receiving a message from the particular other client computing device, wherein the message requests that the particular other client computing device receive information exchanged in the communication session; and
responsive to receiving the message, transmitting the information exchanged in the communication session along with the digital content item to the particular other client computing device,
wherein the information exchanged comprises at least one of text-based chat, audio, a transcription of audio, video, location data, and a file.
19. The non-transitory computer-readable medium of claim 12, further comprising:
transmitting, from the server computing device, information exchanged in the communication session to the first client computing device after the communication session is completed, wherein the information exchanged comprises at least one of text-based chat, audio, a transcription of audio, video, location data, and a file.
20. The non-transitory computer-readable medium of claim 12, wherein sending the invitation comprises sending a notification signal while the communication session is in progress, the notification signal indicating that the communication session is in progress and may be joined,
wherein receipt of the notification signal causes each of the subset of the one or more other client computing devices to display a touch-target notification associated with the digital content item that, when selected, causes each of the subset of the one or more other client computing devices to join the communication session.
21. The non-transitory computer-readable medium of claim 12, wherein the invitation comprises at least one of a notification displayed in a status bar, an e-mail, an instant message, a notification displayed with the digital content item, and a notification in a text-based feed.
22. The non-transitory computer-readable medium of claim 12, further comprising:
receiving a user input that specifies the context for the communication session from the first client computing device, wherein determining the context for the topic of discussion associated with the communication session is further based on the user input.
23. A computer-implemented method, comprising:
receiving, at a server computing device having one or more processors, a signal from a first client computing device to initiate a communication session, the signal identifying a digital content item being output at the first client computing device;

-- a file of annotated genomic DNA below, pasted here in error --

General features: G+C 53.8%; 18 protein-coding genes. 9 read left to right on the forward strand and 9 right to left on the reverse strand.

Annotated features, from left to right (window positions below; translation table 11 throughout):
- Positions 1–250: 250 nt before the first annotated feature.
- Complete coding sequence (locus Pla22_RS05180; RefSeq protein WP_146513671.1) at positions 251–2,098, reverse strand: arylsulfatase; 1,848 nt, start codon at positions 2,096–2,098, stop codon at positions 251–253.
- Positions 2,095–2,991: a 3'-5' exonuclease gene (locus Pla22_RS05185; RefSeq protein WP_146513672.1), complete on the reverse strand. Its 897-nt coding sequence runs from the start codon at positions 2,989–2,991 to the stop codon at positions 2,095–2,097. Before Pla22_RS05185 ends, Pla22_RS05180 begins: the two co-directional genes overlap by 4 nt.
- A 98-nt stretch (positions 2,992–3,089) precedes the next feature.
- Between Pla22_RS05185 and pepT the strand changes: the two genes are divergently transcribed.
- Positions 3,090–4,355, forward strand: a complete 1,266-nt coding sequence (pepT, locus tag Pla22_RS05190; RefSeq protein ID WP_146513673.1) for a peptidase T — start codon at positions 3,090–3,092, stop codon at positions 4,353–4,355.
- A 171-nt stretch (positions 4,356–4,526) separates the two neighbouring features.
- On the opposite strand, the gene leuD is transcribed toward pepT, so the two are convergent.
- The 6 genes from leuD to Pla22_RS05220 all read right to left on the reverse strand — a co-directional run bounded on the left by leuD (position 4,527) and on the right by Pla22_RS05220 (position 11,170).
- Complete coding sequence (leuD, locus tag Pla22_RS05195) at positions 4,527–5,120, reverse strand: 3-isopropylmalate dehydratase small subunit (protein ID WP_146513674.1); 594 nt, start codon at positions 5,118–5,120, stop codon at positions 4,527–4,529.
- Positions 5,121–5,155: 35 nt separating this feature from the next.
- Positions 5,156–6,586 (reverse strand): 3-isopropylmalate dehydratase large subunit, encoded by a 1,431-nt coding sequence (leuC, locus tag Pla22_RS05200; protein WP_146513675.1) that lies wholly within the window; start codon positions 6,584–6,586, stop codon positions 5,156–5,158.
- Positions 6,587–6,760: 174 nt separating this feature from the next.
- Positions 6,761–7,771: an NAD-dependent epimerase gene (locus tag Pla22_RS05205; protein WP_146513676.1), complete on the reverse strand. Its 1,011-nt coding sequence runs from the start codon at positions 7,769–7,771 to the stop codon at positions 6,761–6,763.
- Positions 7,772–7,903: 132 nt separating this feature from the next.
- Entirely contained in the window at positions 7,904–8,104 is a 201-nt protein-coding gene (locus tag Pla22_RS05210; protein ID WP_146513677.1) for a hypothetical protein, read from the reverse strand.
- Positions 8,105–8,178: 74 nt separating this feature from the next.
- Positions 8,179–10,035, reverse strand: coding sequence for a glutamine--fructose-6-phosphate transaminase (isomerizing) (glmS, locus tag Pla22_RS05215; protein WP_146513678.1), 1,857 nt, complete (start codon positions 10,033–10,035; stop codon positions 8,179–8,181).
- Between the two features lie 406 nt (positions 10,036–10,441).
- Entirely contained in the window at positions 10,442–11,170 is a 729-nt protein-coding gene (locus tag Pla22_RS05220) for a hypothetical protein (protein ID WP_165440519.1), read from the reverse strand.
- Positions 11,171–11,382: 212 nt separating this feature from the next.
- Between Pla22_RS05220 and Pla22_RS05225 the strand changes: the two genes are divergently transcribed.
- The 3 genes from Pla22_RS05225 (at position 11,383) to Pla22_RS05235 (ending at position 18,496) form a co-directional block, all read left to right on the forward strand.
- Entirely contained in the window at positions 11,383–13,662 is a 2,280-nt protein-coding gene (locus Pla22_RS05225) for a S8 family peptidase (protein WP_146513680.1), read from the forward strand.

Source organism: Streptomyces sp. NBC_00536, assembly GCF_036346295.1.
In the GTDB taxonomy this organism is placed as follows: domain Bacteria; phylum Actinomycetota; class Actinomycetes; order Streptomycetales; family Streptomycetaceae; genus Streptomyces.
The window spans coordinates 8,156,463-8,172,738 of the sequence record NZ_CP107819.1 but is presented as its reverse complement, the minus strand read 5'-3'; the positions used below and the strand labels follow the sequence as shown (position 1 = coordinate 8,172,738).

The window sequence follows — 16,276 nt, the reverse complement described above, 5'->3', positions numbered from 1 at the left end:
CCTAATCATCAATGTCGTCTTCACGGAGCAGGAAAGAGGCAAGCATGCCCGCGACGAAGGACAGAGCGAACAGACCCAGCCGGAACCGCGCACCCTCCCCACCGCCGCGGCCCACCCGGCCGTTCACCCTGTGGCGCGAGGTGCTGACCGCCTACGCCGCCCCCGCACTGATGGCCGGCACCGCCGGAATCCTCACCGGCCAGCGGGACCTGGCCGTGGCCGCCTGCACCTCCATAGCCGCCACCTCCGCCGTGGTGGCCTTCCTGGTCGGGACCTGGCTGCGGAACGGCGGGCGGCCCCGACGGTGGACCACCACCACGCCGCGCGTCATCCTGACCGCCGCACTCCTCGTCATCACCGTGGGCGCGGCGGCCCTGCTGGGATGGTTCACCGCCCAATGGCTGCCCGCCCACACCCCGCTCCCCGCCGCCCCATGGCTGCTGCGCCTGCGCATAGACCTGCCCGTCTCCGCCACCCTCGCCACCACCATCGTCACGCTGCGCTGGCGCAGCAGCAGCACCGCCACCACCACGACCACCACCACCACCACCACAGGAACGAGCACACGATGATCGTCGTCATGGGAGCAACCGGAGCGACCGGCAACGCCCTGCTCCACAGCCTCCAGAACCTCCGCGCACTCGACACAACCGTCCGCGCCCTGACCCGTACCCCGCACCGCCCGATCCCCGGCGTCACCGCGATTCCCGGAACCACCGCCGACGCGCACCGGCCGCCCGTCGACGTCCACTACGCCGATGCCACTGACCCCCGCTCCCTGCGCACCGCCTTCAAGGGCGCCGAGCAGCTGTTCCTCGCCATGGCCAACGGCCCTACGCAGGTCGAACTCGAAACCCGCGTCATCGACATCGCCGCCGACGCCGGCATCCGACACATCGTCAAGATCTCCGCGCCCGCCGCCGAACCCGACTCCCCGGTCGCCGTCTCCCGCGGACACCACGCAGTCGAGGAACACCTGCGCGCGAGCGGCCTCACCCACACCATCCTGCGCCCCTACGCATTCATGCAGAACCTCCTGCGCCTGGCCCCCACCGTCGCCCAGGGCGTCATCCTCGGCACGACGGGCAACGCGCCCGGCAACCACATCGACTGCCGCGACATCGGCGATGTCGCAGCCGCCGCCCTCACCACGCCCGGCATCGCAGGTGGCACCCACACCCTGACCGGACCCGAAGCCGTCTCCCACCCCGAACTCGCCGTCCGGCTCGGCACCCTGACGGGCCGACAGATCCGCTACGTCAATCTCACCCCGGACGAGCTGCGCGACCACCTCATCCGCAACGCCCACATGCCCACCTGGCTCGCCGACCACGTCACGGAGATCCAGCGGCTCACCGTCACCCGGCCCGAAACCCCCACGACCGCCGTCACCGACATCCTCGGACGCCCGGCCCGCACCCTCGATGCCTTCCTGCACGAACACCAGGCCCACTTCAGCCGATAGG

responsive to receiving the signal, initiating, at the server computing device, the communication session, wherein the communication session enables communication between the first client computing device and one or more other client computing devices;
determining, by the server computing device, a context for a topic of discussion associated with the communication session based on the digital content item;
based on the context of the communication session, selecting, by the server computing device, a subset of the one or more other client computing devices to invite to participate in the communication session, wherein each one of the one or more other client computing devices is selected when its user has interacted with the digital content item;
sending, by the server computing device, an invitation to each other client computing device of the subset of the one or more other client computing devices to join the communication session, wherein the invitation identifies the context;
receiving, at the server computing device, a response signal from a particular other client computing device of the subset of the one or more other client computing devices, the response signal indicating that the particular other client computing device desires to join the communication session;
responsive to receiving the response signal, sending, by the server computing device and to the first client computing device, a notification that the particular other client computing device desires to join the communication session;
responsive to receiving an approval of the particular other client computing device from the first client computing device, connecting, at the server computing device, the particular other client computing device to the communication session.
24. The computer-implemented method of claim 23, wherein interaction with the digital content item comprises at least one of:
displaying the digital content item;
playing the digital content item;
providing a comment upon the digital content item; and
being tagged in association with the digital content item.
25. The computer-implemented method of claim 23, wherein the digital content item comprises at least one of a video, an image, an electronic file, a hyperlink, an audio clip, a webpage, and a text-based conversation.
US13526274 2011-06-16 2012-06-18 Initiating a communication session based on an associated content item Active US9230241B1 (en)